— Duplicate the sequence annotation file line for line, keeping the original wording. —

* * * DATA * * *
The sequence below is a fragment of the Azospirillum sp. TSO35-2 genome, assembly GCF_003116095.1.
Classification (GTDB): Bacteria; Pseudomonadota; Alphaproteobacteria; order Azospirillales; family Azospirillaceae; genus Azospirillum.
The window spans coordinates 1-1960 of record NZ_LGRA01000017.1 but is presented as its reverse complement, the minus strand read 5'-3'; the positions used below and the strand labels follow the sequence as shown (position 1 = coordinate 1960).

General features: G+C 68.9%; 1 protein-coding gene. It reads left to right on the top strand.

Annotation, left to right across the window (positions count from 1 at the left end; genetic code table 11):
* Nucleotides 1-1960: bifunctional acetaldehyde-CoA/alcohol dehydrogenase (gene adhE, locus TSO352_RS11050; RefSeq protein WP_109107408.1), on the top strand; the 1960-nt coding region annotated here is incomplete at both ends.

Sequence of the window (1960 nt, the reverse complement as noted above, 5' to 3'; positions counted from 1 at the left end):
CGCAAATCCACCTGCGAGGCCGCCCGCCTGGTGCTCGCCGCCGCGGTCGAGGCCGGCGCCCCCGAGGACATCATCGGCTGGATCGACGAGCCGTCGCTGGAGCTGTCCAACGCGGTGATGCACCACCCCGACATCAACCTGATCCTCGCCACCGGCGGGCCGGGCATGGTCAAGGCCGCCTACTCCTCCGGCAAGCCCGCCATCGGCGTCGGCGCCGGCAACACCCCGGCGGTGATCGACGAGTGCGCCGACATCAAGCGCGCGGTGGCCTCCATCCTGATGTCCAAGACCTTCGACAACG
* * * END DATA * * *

The sequence below is a fragment of the Azospirillum sp. TSO35-2 genome, assembly GCF_003116095.1.
Classification (GTDB): Bacteria; Pseudomonadota; Alphaproteobacteria; order Azospirillales; family Azospirillaceae; genus Azospirillum.
The window spans coordinates 1-1960 of record NZ_LGRA01000017.1 but is presented as its reverse complement, the minus strand read 5'-3'; the positions used below and the strand labels follow the sequence as shown (position 1 = coordinate 1960).

General features: G+C 68.9%; 1 protein-coding gene. It reads left to right on the top strand.

Annotation, left to right across the window (positions count from 1 at the left end; genetic code table 11):
* Nucleotides 1-1960: bifunctional acetaldehyde-CoA/alcohol dehydrogenase (gene adhE, locus TSO352_RS11050; RefSeq protein WP_109107408.1), on the top strand; the 1960-nt coding region annotated here is incomplete at both ends.

Sequence of the window (1960 nt, the reverse complement as noted above, 5' to 3'; positions counted from 1 at the left end):
CGCAAATCCACCTGCGAGGCCGCCCGCCTGGTGCTCGCCGCCGCGGTCGAGGCCGGCGCCCCCGAGGACATCATCGGCTGGATCGACGAGCCGTCGCTGGAGCTGTCCAACGCGGTGATGCACCACCCCGACATCAACCTGATCCTCGCCACCGGCGGGCCGGGCATGGTCAAGGCCGCCTACTCCTCCGGCAAGCCCGCCATCGGCGTCGGCGCCGGCAACACCCCGGCGGTGATCGACGAGTGCGCCGACATCAAGCGCGCGGTGGCCTCCATCCTGATGTCCAAGACCTTCGACAACG